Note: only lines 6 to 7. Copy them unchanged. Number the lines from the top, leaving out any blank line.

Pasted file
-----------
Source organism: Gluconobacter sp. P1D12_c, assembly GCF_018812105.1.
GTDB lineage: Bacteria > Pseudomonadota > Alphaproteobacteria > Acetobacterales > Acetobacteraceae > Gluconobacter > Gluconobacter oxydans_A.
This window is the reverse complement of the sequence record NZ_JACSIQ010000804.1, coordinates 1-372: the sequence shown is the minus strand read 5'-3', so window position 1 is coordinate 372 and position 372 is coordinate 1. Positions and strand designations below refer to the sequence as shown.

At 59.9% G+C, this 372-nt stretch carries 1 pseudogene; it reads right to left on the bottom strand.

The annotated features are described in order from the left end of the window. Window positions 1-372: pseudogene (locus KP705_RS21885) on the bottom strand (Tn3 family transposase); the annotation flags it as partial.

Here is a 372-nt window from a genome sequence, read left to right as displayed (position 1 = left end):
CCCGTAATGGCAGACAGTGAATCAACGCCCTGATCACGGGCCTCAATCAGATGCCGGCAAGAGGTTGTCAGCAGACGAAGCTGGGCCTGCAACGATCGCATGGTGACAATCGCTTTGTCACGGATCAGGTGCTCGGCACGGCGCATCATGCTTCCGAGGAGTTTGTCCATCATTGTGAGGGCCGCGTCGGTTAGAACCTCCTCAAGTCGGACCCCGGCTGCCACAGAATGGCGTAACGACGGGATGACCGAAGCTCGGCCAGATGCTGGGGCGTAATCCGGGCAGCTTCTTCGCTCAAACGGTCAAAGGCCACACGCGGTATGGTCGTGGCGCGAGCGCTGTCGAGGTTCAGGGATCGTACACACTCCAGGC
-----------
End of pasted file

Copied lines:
Here is a 372-nt window from a genome sequence, read left to right as displayed (position 1 = left end):
CCCGTAATGGCAGACAGTGAATCAACGCCCTGATCACGGGCCTCAATCAGATGCCGGCAAGAGGTTGTCAGCAGACGAAGCTGGGCCTGCAACGATCGCATGGTGACAATCGCTTTGTCACGGATCAGGTGCTCGGCACGGCGCATCATGCTTCCGAGGAGTTTGTCCATCATTGTGAGGGCCGCGTCGGTTAGAACCTCCTCAAGTCGGACCCCGGCTGCCACAGAATGGCGTAACGACGGGATGACCGAAGCTCGGCCAGATGCTGGGGCGTAATCCGGGCAGCTTCTTCGCTCAAACGGTCAAAGGCCACACGCGGTATGGTCGTGGCGCGAGCGCTGTCGAGGTTCAGGGATCGTACACACTCCAGGC